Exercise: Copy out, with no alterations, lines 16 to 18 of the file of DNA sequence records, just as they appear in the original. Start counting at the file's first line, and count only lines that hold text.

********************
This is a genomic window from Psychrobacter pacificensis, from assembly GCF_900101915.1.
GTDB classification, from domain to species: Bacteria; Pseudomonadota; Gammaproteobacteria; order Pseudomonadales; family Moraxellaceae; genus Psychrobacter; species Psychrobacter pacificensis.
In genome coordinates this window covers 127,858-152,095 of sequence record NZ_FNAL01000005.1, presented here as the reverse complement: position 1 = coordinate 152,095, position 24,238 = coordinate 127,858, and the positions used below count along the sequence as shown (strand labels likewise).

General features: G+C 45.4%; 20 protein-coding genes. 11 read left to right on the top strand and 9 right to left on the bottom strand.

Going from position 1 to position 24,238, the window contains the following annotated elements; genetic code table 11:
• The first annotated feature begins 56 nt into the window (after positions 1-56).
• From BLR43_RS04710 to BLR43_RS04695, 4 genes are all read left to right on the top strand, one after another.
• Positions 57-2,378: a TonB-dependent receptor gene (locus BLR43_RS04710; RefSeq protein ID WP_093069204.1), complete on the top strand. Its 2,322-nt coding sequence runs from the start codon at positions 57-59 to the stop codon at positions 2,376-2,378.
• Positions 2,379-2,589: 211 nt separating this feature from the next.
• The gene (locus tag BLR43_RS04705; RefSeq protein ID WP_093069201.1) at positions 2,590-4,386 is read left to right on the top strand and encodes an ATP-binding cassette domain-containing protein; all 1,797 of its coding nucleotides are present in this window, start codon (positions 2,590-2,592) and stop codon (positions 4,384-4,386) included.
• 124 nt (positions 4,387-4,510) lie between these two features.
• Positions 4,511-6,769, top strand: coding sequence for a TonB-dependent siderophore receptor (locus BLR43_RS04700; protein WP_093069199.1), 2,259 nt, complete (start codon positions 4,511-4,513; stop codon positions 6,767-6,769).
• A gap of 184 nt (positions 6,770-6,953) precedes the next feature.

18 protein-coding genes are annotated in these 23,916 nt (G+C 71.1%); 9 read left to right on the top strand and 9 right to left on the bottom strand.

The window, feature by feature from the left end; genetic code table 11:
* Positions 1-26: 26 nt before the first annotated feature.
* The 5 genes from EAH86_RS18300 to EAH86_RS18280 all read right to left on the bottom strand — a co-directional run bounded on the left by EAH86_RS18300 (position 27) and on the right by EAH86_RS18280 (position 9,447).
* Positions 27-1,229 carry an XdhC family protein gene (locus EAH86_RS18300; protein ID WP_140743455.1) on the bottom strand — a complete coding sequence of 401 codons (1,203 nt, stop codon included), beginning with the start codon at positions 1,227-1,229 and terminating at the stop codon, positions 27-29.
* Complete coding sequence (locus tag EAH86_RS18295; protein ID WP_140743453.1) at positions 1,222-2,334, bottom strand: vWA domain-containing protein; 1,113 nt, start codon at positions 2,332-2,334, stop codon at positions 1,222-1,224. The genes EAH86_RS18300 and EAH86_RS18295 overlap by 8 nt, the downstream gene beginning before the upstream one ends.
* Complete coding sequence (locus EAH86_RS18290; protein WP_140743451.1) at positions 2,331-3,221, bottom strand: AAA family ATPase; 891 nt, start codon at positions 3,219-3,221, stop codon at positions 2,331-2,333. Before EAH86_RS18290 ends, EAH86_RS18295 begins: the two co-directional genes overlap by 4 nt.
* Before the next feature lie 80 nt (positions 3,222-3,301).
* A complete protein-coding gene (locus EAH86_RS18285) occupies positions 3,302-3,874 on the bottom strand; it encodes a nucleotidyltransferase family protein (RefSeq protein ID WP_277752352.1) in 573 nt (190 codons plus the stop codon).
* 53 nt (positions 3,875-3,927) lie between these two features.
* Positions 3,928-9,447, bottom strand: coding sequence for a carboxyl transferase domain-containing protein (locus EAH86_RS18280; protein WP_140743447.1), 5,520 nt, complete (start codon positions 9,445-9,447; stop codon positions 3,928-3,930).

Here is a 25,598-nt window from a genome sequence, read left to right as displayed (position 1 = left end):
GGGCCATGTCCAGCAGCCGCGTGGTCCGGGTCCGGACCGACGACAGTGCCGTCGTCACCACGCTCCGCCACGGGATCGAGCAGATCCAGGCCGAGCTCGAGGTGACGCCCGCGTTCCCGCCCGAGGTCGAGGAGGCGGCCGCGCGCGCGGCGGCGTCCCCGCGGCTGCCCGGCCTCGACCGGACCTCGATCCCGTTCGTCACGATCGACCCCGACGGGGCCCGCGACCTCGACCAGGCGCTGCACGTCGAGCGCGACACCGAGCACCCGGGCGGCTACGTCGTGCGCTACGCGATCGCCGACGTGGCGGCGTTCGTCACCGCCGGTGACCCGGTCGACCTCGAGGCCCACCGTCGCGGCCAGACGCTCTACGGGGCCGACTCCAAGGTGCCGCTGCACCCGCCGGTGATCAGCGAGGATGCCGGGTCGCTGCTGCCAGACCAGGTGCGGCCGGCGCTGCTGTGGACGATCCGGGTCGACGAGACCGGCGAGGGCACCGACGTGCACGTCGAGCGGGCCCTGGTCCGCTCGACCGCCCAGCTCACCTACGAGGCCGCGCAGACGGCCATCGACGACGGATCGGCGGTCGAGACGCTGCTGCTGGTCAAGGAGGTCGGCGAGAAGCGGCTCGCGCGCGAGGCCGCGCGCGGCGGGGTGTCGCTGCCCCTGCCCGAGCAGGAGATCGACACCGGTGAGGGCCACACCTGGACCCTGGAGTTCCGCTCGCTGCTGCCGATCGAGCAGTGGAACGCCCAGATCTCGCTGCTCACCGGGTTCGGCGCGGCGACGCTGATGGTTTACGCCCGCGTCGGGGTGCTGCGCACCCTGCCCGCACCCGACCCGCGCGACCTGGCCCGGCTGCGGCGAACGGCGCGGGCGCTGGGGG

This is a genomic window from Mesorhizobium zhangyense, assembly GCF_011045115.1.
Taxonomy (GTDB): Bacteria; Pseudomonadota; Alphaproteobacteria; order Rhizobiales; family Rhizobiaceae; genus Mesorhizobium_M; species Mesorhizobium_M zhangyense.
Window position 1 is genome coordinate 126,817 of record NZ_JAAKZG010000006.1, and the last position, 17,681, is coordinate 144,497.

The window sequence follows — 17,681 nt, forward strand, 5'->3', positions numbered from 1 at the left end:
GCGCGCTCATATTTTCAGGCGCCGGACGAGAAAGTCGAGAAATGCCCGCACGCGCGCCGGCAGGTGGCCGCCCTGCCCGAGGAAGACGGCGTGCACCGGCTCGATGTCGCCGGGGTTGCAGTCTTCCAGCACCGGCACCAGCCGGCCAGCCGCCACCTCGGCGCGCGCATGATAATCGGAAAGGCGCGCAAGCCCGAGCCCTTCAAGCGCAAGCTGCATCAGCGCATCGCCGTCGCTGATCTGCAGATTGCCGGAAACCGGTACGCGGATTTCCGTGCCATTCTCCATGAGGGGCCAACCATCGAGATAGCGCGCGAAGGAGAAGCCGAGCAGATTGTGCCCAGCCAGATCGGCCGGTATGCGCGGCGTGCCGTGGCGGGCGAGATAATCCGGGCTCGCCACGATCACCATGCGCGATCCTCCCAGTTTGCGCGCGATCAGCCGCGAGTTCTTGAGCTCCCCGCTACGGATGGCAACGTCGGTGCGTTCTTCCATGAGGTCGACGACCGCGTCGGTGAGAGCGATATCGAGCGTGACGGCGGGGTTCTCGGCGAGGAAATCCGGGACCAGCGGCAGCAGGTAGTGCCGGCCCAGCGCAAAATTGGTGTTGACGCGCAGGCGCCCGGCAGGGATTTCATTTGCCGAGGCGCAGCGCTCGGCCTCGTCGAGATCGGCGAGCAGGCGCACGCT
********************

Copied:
* Positions 1-26: 26 nt before the first annotated feature.
* The 5 genes from EAH86_RS18300 to EAH86_RS18280 all read right to left on the bottom strand — a co-directional run bounded on the left by EAH86_RS18300 (position 27) and on the right by EAH86_RS18280 (position 9,447).
* Positions 27-1,229 carry an XdhC family protein gene (locus EAH86_RS18300; protein ID WP_140743455.1) on the bottom strand — a complete coding sequence of 401 codons (1,203 nt, stop codon included), beginning with the start codon at positions 1,227-1,229 and terminating at the stop codon, positions 27-29.